Photographer: Paul J. Richards/AFP via Getty Images

American Bows to Technology, Ends In-Flight Gate Announcements

Denver, B22. Omaha, B17. Philadelphia, A4. Portland, zzzzzzzz .…

You are now free to enjoy your in-flight entertainment, uninterrupted. The world’s largest airline, American Airlines Group Inc., plans to stop on-board announcements of connecting gate information as flights prepare to land.

The change, effective May 17, is a concession that technology has rendered the announcements moot, as passengers now travel equipped with an array of Internet-connected gadgets. American also displays gate information via the seat-back screens on its newer aircraft.

“There’s a lot of ways to get that information, and it wasn’t necessarily helpful to provide that on the airplane,” American spokesman Joshua Freed said.

The announcements also irritated some passengers, he acknowledged, especially for anyone potentially engrossed in a movie or Deadliest Catch. “Some people certainly viewed it as an interruption,” he said, “so for those folks, we’ll stop interrupting them.”

Delta Air Lines Inc. and United Continental Holdings Inc. said they ended these announcements several years ago. The former US Airways, which merged with American in 2014, had not offered them, Freed said. Southwest Airlines Inc., which carries less connecting traffic than its hub-and-spoke rivals, generally leaves gate details to its flight attendants’ discretion, based on their other workloads, a spokeswoman said.

The relic’s demise—“Baltimore, A27; Columbus, B46”—is yet another sign technology is gradually removing humans from the more rote aspects of travel.

Wireless tech has been embraced by flight attendants, who have access to far more information today about customers and flight operations via tablets and smartphones than they have had in the past. These gadgets—iPhones at United, Samsung for American, the Nokia Lumia at Delta—allow airlines to track customers much more closely.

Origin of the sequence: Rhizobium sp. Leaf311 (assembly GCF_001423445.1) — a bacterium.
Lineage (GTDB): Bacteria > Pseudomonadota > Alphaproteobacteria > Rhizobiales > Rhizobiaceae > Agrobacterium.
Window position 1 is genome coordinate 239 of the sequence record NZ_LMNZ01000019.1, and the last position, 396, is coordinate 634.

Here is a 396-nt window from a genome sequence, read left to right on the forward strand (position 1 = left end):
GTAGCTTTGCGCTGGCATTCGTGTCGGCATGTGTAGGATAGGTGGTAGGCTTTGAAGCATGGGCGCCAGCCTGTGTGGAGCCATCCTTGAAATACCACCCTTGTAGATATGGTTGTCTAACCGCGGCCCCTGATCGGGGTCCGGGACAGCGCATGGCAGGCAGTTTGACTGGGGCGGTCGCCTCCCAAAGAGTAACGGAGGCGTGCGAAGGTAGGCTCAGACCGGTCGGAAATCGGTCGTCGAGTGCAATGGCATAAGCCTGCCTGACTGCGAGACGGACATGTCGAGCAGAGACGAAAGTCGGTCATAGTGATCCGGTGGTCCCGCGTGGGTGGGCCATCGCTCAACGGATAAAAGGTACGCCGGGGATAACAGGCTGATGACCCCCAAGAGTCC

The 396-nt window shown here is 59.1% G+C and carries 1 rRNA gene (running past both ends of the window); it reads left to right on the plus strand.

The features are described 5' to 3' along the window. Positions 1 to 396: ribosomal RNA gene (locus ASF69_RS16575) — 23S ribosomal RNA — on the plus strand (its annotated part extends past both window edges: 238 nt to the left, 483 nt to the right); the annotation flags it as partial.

Delta, for example, uses a “guest service tool” to code each cabin so flight attendants can retrieve details on each passenger, including his status in the carrier’s frequent-flier program.

On flights where there is a tight connecting time, a passenger’s seat on the device will change color to alert the crew. A flight attendant can then discuss the location of the next flight or alternate plans with the customer, spokesman Michael Thomas said. “You click the [passenger’s] seat assignment, and it will show connecting gate and time of departure,” he said of the software.

Airlines are hardly alone in fielding software that curbs human interaction.

At Avis and Hertz, for example, you can get a car without speaking to anyone, save for the parking attendant who checks the rental contract and opens a gate. Hotels such as Marriott International Inc., Hilton Worldwide Holdings Inc., and Starwood Hotels & Resorts Worldwide Inc. are working out the bugs in systems to deliver hotel room access without front desks, clerks, keys, or plastic cards. The smartphone is the key. Conversing with a human is optional.

Regardless of how much joy American’s newfound quiet may bring you, don’t forget the persistence of credit card pitches, turbulence warnings, and plain-old chatty cabin crews. Plus, a flight’s captain is in complete command of the aircraft—and that includes the PA system. She still might want to muse about that landmark coming up off the left side of the airplane.

Before it's here, it's on the Bloomberg Terminal.
LEARN MORE